Darrow Miller and Friends

Evil Turns Against Itself

Near the end of the movie Lord of the Rings – The Return of the King, a pivotal scene happens inside an evil tower. Frodo, on his way to Mordor to destroy the ring of power–a symbol connected to the source of evilis imprisoned and comatose after being stung by a giant spider. It appears to be the end for Frodo. Everything is pointing to the final triumph of evil. Then, all of a sudden, the orcs start to kill each other over Frodo’s mithril shirt. This event decimates the tower guard and LOR depicts self destruction of evilgives passage to Sam to save Frodo and they continue their journey. The ring of power is ultimately destroyed, and evil eradicated.

Tolkien pictures well the struggle of good and evil as part of our present human broken reality. This struggle is a universal fact we have to constantly grapple with on this side of King Jesus’ return. For obvious reasons, evil is the dark side of this reality. And, yet, this is the part of our fallen reality that is passing away, that one day will no more be present with or afflict us. As I often say, the seeds of evil are not eternal; the seeds of good are. Only ‘good,’ as an extension of God’s own nature and as a declaration on God’s part of the true nature of things in Creation (Gen 1), will remain forever.

Evil is destructive by nature

The eradication of evil at the Consummation has to do with the nature of evil itself. The nature of evil is to destroy. Jesus seems to corroborate this in referring to the devil–the essence and the personification of evil—as the thief that comes only to steal, to kill and to destroy, (John 10:10). Because the nature of evil is to destroy, at some point evil becomes so greedy, that, not being able to destroy and eradicate what is good, it starts to destroy and consume itself. Moreover, in doing so it ends up creating a platform for good to reaffirm itself. Could this be what is happening right now in the different spheres of society?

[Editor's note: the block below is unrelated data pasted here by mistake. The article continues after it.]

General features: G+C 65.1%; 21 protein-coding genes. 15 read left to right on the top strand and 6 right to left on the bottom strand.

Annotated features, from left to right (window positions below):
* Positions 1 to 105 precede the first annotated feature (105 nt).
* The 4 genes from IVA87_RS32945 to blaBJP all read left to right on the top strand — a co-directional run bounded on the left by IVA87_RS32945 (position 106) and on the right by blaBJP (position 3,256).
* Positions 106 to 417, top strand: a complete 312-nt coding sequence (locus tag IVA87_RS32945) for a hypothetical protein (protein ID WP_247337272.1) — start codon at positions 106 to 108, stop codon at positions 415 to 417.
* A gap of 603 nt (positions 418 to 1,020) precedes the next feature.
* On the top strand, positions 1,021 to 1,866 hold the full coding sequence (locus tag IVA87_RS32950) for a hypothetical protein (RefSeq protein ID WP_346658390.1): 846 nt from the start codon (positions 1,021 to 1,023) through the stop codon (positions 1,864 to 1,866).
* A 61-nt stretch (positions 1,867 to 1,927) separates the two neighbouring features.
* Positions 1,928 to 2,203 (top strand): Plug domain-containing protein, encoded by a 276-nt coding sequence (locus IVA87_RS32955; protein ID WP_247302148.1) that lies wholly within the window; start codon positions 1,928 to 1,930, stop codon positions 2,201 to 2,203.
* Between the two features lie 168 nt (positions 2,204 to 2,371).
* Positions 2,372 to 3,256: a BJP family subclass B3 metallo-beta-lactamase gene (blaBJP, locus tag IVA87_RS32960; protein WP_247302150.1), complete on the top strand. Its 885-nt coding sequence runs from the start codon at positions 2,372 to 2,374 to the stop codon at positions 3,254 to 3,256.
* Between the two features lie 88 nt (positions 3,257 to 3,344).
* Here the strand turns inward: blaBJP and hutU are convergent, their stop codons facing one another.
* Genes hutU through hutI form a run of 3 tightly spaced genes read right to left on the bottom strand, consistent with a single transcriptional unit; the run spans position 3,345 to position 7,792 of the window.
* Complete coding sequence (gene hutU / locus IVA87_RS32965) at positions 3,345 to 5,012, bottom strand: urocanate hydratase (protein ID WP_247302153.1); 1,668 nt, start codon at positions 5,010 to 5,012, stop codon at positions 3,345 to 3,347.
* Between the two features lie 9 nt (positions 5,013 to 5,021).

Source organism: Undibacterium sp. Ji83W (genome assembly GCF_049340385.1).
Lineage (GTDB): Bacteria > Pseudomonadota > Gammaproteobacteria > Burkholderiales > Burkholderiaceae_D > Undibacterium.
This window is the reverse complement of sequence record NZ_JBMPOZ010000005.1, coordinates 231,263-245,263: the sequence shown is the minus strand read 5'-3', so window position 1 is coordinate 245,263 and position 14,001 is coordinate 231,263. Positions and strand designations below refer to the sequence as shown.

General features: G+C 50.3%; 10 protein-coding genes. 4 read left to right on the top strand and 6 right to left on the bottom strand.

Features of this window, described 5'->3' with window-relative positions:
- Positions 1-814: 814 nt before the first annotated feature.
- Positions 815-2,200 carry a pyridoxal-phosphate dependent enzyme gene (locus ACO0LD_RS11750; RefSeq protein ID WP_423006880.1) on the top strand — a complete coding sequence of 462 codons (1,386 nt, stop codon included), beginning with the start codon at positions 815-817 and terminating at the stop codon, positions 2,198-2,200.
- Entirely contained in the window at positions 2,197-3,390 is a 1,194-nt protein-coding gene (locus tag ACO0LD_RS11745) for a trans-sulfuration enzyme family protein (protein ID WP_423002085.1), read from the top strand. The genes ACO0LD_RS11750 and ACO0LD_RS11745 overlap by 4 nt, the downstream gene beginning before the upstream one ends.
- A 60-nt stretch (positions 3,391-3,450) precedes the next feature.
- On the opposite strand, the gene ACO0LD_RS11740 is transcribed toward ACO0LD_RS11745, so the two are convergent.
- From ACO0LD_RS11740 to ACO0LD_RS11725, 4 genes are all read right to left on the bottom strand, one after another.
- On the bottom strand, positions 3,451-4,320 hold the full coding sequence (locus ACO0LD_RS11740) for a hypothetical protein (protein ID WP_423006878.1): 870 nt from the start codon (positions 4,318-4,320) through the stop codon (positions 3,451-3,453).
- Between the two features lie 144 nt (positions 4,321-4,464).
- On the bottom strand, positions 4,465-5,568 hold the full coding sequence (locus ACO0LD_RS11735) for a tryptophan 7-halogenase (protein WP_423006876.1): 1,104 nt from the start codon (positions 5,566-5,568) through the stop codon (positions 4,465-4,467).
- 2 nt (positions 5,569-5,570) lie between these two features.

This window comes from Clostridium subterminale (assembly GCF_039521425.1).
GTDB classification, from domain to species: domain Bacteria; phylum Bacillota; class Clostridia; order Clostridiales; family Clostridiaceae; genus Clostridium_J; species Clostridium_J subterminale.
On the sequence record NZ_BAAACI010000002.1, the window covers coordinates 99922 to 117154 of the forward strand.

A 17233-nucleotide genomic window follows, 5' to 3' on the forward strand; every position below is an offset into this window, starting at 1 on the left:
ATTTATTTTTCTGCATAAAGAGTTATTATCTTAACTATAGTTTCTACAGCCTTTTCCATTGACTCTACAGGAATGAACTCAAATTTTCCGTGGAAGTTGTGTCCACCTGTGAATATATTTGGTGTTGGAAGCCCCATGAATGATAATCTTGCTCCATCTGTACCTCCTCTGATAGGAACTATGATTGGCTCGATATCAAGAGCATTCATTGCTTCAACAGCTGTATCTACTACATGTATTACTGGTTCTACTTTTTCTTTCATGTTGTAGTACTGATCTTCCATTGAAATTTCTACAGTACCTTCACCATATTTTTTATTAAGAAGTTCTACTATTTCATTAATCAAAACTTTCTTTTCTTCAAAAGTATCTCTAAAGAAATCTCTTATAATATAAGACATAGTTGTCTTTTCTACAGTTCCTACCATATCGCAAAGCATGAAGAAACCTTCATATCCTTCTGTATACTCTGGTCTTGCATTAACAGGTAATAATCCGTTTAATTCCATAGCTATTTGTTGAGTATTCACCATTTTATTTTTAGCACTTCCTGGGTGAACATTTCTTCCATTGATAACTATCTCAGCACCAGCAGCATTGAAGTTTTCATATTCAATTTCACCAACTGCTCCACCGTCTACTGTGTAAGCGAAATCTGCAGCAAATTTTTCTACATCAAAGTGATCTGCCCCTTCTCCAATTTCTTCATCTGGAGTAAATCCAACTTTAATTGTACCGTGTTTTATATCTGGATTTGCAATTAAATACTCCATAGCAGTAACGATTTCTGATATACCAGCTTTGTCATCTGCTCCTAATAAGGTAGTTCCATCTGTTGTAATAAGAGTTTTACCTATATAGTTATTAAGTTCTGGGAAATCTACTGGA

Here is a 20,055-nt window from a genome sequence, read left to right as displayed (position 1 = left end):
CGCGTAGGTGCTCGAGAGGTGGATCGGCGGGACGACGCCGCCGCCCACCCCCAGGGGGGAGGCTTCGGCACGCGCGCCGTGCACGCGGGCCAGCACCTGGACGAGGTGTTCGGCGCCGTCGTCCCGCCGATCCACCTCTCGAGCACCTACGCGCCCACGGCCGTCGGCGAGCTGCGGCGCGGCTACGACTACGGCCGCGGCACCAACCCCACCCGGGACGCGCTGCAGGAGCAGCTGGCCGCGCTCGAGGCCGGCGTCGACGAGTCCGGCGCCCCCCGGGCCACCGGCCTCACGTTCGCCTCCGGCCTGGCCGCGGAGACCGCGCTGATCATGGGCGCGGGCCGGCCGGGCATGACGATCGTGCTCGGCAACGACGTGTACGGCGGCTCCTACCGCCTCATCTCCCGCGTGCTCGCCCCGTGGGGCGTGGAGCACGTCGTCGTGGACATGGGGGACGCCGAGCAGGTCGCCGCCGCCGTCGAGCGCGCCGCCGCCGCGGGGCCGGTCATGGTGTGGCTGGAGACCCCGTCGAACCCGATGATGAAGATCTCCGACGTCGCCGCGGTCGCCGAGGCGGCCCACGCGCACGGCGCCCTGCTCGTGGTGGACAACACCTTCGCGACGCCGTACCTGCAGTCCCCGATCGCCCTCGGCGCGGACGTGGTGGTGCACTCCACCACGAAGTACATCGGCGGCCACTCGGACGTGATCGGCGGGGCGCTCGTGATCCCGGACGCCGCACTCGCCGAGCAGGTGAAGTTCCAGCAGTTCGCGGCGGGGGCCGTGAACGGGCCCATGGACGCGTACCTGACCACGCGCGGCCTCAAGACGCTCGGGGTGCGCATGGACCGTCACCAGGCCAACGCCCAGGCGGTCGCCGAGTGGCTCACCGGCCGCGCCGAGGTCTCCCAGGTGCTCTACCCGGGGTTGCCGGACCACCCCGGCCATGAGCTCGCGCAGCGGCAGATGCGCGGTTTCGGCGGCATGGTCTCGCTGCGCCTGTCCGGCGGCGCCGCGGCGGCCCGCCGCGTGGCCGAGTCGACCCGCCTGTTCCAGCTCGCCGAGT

Evil creates and operates different agendas, moved mainly by a denial of God, i.e. a denial of who He is, what He stands for, and what He is doing and promises to do in the world. On the one hand, the Bible clearly affirms that God loves the world. [See “What Does the Bible Say About Loving the World?” ed.] But the term “world” is also used in another way, that is, the world system, an evil influence. In that sense, John the apostle uses the term to say that the evil world system with its agenda is passing away: The world is passing away with its lusts, but he who does Gods will remains forever (1 John 2:17). God and His Kingdom agenda are the one and only reality that will remain forever.

Evil: a counterfeit reality